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Memorial Eyed For Slaves Who Built US Capitol

Mar 11, 2006
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This is an older article, but I found it interesting to post nevertheless, given America's history of slavery. Amazing that many racist whites would call the majority of blacks "lazy":

Memorial eyed for slaves who helped build Capitol By Melanie Eversley, USA TODAY
Tue Feb 28, 8:04 AM ET

The statue crowning the U.S. Capitol is called "Freedom." Yet it was a black slave who figured out how to coax apart the 19½-foot, 15,000-pound plaster statue so it could be cast in bronze and rejoined atop the dome.

Slaves, in fact, helped build much of the building and grounds of Congress, their owners earning $5 per month for their work. Ed Hotaling, a retired TV reporter in Washington, was among the first to widely publicize this in a report in 2000.

Following Hotaling's lead, a task force is planning a permanent memorial to the hundreds of slaves who helped build the Capitol from the late 1700s until the mid-1800s. The group will make recommendations to House Speaker Dennis Hastert, R-Ill., and Sen. Ted Stevens (news, bio, voting record), R-Alaska, president pro tempore of the Senate.

During February, Black History Month, task force members have been particularly focused on their role and have shared ideas by telephone as they prepare to meet.

The final cost and form of the memorial is still undetermined. It could be a site on the Capitol grounds or a living memorial such as an annual traditional African ceremony to honor the slaves.

"I don't think the story of the Capitol would be fully told until we have something depicting the lives of the people who helped build it," says Rep. John Lewis (news, bio, voting record), D-Ga., a student leader during the civil rights movement. Lewis and J.C. Watts, a Republican former member of Congress from Oklahoma, set up the task force.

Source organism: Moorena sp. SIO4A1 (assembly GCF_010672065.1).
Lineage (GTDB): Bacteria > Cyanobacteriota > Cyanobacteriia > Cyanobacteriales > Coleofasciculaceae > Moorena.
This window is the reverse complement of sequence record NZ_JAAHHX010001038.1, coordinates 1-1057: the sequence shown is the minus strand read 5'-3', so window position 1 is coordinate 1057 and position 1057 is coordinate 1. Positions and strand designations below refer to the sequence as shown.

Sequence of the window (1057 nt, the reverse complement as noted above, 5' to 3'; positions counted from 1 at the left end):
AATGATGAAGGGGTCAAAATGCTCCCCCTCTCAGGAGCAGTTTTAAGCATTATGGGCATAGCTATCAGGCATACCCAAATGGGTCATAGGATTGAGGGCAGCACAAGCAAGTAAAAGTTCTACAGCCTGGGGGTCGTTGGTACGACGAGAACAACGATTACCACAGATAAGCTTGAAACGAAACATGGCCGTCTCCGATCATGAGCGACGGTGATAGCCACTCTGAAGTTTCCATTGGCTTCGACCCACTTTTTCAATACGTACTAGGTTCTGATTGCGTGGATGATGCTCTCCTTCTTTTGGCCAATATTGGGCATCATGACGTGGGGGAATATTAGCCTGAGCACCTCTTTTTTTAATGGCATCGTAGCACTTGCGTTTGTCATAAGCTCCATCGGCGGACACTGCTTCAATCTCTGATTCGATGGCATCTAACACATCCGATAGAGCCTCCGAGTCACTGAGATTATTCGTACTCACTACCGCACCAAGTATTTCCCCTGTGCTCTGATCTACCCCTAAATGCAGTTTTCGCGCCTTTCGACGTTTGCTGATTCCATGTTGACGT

Currie Ballard, a historian at Langston University in Oklahoma and a task force member who favors a living memorial, says it is fitting that the effort also inform people about the country's African- American heritage.

"It's so apropos that America says, 'Yes, a wrong has been committed, and let's educate people that black people have made a significant contribution to America,' " Ballard says.

Slavery in Washington was different from slavery in the rural South, says Walter Hill, senior archivist and African-American history specialist with the National Archives. Households had smaller groups of slaves, eight or nine, and the men and women often were skilled artisans. Owners hired out their slaves to earn money.

In the late 1700s, when a federal commission began planning to build the Capitol, it hired slaves to work alongside free black and white workers. The idea was to keep free workers from complaining about their conditions by bringing in competition, says historian Bob Arnebeck, an expert on the construction of the Capitol.

It is interesting to see how they used slaves to keep the "free" worker complaints in check. Likely, those complaints would have been legitimate.

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